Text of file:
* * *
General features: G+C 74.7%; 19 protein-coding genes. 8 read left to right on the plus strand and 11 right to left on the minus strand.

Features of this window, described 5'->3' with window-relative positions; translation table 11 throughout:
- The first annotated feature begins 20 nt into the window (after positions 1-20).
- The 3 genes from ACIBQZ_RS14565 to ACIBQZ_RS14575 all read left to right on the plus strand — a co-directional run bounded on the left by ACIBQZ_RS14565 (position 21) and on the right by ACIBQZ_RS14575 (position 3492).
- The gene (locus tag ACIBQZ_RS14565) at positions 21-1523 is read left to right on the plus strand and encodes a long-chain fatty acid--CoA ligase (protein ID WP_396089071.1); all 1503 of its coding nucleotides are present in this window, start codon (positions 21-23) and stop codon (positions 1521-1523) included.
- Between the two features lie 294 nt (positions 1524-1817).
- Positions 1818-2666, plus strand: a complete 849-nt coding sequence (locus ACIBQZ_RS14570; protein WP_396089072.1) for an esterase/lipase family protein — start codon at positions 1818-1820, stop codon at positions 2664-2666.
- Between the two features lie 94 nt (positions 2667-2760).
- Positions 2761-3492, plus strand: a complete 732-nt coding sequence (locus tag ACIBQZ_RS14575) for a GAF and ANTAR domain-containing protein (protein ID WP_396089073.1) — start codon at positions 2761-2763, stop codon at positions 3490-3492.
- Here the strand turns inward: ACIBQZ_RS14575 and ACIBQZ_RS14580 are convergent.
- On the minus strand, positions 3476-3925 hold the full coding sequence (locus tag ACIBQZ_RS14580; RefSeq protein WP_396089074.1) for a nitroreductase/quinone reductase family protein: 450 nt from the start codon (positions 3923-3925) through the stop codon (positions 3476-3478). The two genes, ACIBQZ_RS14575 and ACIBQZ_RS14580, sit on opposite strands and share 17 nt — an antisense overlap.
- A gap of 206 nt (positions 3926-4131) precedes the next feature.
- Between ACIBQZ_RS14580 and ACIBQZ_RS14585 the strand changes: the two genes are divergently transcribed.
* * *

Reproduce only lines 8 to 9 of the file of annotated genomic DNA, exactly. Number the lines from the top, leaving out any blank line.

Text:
- Between the two features lie 94 nt (positions 2667-2760).
- Positions 2761-3492, plus strand: a complete 732-nt coding sequence (locus tag ACIBQZ_RS14575) for a GAF and ANTAR domain-containing protein (protein ID WP_396089073.1) — start codon at positions 2761-2763, stop codon at positions 3490-3492.